There are no more egotistical folk than those of the theatre, and that applies equally to critics and audiences. And of audiences I have seen few more egotistical than a New York Happening audience. They sit there stolid like proud possessors, for only they possess the key, only they are aware of taking part in The Play of the Future, only they in all of America, in the entire world, realise how IMPORTANT this is to the Future of the Theatre, only they can feel the wounds and see the blood. They sit there with that high dreadful seriousness that is a blend of a Puritanism fully as dull as your Scots Presbyters together with the last declining gasp of the Romantic Movement. Has not an Art truly come to an end that continually uses the present to make lavish predictions about the future? Not Art, I say, but an Art. I hope I have made myself clear.

If art is to take the place of religion, as people keep insisting, we would do well to see that the art is superior in quality to the religion it is replacing. Can such a claim be made for Happenings? Are they any clearer than our poor old religions? Have they more meaning? More content (with the accent on either syllable)? There is certainly no shortage of applicants to take on the mantles of St. Vincent (Van Gogh), St. James (Joyce), or St. Alban (Berg). How exciting it makes life, how meaningful, to be involved in The Wave of the Future, or the Theatre of the Future, or The Anything of the Future. How delightful to be pelted by the masses only to triumph in the end. But is persecution enough?—think of all the martyrs who have perished for religions that have vanished from the earth. Intelligent martyrs will make sure their cause is the right one before ascending the pyre.

Despite your excellent articles, I am afraid I still have a number of reservations about Happenings. They read well, as you describe them, and I would really like to think that they perform as well as your description. But even under the best of circumstances, given the most perfect future one could desire, I wonder if Happenings can ever become anything more than a sort of crude, semi-dramatic form of shock therapy. Shock therapy, even in its relatively codified physical form, is an extremely haphazard tool—some patients respond to it, some not at all, others are actually made worse by it. It is not surprising that, like your Happenings, it is surrounded with controversy. Even less is understood about the effect of a Happening on an audience, even on a single member of it, than about the results of electrical current on the brain. Perhaps members of a Happening audience should be chosen only after prolonged psychological testing and upon recommendation of an analyst. Certain patients—by then all people will be known as "patients"—would be allowed to go to certain Happenings but not to others. This might, just barely, work as therapy. But will it be theatre, even The Theatre of the Future?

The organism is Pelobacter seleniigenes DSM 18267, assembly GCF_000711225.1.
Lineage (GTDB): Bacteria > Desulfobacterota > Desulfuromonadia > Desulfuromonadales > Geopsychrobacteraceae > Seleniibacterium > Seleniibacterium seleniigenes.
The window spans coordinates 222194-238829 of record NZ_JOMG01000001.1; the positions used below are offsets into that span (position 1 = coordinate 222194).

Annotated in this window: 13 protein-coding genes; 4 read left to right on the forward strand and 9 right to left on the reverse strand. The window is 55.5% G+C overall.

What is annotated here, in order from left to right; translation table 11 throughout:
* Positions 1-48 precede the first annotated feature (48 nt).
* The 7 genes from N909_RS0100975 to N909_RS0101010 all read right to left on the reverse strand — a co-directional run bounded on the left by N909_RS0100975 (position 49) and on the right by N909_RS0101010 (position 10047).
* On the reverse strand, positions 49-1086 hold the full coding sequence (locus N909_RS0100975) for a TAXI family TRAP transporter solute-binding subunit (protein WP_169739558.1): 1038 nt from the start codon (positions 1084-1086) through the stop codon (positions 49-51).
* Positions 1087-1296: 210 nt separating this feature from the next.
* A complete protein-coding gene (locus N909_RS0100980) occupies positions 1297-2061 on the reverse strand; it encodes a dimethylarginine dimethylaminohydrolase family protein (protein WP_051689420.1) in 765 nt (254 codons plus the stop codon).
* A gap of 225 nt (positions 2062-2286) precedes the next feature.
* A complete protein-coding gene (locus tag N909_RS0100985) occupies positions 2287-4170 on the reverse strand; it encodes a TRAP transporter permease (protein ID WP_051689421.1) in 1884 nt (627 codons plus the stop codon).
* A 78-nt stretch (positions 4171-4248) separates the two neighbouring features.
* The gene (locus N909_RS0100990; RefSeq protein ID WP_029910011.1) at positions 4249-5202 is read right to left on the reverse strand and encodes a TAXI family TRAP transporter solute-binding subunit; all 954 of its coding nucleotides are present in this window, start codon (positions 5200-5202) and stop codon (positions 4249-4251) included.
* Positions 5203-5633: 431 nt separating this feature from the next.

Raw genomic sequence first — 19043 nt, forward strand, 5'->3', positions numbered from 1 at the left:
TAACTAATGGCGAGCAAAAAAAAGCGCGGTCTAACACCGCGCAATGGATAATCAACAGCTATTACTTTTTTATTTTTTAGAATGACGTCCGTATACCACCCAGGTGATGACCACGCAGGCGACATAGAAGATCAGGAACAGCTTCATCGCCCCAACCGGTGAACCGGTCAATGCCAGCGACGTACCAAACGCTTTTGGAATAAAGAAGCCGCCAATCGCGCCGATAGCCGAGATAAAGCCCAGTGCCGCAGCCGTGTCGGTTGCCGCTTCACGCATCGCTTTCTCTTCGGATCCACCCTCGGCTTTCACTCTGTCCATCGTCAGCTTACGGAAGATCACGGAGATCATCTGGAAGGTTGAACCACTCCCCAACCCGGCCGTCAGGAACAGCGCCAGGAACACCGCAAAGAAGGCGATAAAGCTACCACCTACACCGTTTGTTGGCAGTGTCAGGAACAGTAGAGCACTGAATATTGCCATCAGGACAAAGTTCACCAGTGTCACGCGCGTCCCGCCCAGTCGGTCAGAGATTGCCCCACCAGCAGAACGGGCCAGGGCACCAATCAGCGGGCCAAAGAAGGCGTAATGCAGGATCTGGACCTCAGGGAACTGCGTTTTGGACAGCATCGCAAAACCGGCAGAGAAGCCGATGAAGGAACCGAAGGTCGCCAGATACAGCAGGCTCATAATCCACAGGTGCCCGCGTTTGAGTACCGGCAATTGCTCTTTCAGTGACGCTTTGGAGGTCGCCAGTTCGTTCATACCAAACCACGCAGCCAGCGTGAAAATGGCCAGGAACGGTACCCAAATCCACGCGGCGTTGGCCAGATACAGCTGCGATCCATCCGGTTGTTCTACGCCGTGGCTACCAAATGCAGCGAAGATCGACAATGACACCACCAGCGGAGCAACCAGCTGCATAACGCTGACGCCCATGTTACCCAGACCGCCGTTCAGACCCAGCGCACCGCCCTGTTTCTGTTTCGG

34 Courtfield Gardens, London, S.W.5.

This article is Copyright © 1964
by Alexander Gross. It may be
reproduced for individuals and for
educational purposes only. It may
not be used for any commercial (i.e.,
money-making) purpose without
written permission from the author.